Now, take this GENERAL rule of ‘managing bad news’, aka ‘media manipulation’, and multiply it at least three-fold when it comes to big holiday weekends – which, in the US at least, are almost always three-day affairs – and ten-fold or more when it comes to year-end holidays like the endless round that begins in late November with the US Thanksgiving, and then accelerates into hyper-speed with the Christmas / New Year’s bacchanalia of late December / early January.

This can last anywhere from a week – if Xmas and New Year’s are on a Saturday or Sunday – to times like this year, when they fell on Fridays, meaning people stop paying attention to anything by Wednesday night, as the Thursday “eve” is devoted to intense logistics and/or partying, with the result of a good 10 or 11 days when no one is paying attention to much of anything except themselves and their families / friends.

In this context, probably the best way to “bury” something you really DON’T want people to see is to publish / release it on Christmas Eve, the start of a more-than-week-long-period when the focus is on family and the celebration and/or depression that brings on, and certainly not the state of the world in general.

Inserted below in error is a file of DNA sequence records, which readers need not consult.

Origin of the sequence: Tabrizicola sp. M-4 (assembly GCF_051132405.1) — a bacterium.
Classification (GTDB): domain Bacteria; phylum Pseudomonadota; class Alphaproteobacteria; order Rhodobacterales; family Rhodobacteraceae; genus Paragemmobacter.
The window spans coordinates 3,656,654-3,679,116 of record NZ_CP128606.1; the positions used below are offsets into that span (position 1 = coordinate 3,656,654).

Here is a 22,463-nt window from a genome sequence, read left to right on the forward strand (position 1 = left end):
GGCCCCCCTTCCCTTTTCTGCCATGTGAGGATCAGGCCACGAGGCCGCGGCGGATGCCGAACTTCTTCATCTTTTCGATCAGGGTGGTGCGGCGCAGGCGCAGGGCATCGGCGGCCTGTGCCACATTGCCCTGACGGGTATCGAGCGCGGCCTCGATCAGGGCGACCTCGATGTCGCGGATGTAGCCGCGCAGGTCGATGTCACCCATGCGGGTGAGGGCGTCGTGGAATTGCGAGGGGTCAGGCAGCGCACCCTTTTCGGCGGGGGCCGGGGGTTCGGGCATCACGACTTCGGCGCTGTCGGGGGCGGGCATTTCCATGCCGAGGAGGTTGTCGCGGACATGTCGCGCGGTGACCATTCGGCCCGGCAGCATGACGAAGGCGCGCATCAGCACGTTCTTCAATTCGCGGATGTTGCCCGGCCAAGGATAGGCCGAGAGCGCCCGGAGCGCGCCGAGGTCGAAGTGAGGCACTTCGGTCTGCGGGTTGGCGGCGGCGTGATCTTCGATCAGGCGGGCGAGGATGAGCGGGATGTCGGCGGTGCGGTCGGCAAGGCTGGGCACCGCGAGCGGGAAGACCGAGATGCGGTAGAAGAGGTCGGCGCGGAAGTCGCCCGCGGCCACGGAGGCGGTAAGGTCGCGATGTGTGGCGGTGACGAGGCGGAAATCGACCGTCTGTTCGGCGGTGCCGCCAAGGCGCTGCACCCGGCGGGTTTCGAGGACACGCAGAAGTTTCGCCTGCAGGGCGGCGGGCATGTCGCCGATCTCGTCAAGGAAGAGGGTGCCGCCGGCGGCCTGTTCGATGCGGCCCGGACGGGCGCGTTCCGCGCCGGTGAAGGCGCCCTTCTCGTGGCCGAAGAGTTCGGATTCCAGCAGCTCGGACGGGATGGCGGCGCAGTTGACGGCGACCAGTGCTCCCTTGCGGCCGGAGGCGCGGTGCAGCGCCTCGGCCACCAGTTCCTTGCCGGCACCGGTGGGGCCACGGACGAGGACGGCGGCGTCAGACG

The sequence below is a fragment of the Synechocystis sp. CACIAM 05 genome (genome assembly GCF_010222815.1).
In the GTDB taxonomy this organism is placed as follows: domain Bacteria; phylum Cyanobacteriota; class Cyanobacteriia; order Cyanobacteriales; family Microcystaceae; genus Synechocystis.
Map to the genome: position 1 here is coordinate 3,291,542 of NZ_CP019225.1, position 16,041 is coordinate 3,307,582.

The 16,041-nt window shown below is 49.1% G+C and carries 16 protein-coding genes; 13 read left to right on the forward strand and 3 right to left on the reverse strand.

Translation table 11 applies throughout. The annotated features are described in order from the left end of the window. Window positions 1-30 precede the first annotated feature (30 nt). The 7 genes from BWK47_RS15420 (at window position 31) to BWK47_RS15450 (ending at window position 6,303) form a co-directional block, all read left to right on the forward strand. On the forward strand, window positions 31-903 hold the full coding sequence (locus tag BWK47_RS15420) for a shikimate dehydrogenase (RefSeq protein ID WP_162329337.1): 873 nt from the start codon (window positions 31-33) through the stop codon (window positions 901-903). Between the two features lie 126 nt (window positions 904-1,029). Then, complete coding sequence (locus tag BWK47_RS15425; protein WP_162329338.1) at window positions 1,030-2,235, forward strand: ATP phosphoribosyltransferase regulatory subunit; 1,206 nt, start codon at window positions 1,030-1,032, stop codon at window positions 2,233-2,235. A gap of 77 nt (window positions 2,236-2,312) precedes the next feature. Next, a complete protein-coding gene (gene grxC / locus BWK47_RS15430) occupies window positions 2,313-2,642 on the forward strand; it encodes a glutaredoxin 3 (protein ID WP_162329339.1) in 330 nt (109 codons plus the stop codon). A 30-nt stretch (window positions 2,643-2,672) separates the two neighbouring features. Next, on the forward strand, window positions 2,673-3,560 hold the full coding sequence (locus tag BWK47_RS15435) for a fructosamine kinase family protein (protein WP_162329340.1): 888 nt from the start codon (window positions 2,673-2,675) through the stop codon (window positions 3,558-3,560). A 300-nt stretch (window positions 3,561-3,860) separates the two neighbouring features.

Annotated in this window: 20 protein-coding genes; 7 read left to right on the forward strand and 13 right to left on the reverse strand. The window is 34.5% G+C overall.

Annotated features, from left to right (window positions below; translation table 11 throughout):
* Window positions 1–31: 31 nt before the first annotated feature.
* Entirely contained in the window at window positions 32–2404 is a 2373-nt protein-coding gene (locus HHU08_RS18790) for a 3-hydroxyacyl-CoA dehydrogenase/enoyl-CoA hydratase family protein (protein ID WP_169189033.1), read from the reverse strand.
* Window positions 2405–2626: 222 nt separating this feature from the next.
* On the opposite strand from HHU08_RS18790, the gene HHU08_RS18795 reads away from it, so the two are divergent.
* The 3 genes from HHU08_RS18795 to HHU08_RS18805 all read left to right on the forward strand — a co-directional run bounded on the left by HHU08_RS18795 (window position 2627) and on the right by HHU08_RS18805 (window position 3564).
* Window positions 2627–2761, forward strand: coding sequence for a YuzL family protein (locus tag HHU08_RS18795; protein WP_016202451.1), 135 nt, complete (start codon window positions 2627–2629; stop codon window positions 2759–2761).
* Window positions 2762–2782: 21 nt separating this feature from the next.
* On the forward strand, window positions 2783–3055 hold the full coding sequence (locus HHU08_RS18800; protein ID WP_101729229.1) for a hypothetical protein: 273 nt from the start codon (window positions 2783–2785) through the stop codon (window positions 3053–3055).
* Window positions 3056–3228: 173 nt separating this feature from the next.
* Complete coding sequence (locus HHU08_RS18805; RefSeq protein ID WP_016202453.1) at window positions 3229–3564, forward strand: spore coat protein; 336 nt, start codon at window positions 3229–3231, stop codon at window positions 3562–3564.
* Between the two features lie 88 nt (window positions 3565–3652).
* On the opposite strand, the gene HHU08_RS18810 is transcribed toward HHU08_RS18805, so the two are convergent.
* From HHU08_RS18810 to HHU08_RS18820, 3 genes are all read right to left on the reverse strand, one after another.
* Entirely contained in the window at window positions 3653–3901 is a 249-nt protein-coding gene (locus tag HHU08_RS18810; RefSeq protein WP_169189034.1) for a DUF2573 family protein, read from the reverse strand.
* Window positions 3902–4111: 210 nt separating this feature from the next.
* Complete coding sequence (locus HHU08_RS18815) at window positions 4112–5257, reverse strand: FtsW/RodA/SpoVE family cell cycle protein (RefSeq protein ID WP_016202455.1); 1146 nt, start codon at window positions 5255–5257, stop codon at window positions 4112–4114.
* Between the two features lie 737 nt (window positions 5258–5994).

So guess WHEN the New York Times decided to publish a truly shocking and LONG investigative expose of the way in which, for years, the too-big-to-fail [TBTF] banks and hedge funds, above all, the ever-inventive Goldman Sachs,

were selling their own clients packages of mortgage-based securities they KNEW were bad

AND, at the exact same time, making bets against those very same packages of bad debt, so they themselves not only wouldn’t be hurt, but would profit nicely when the grim reckoning finally came ???

That’s right, Christmas Eve 2009 – the start of a 10-day period when the chances of most people seeing this CRUCIAL piece of investigation and analysis – let alone having the chance to discuss and digest it – were just about ZERO.

The piece itself – by the Times’ top business investigative correspondent Gretchen Morgenson and her colleague Louise Story – is absolutely mind-blowing, for reasons that will become clear when we give you a few tidbits of the gold mine they uncovered.

And do be sure to read the entire thing yourself – which is one reason WE are drawing attention to it in this POST-holiday period, when people ARE getting back to work, and taking a look at what’s going on.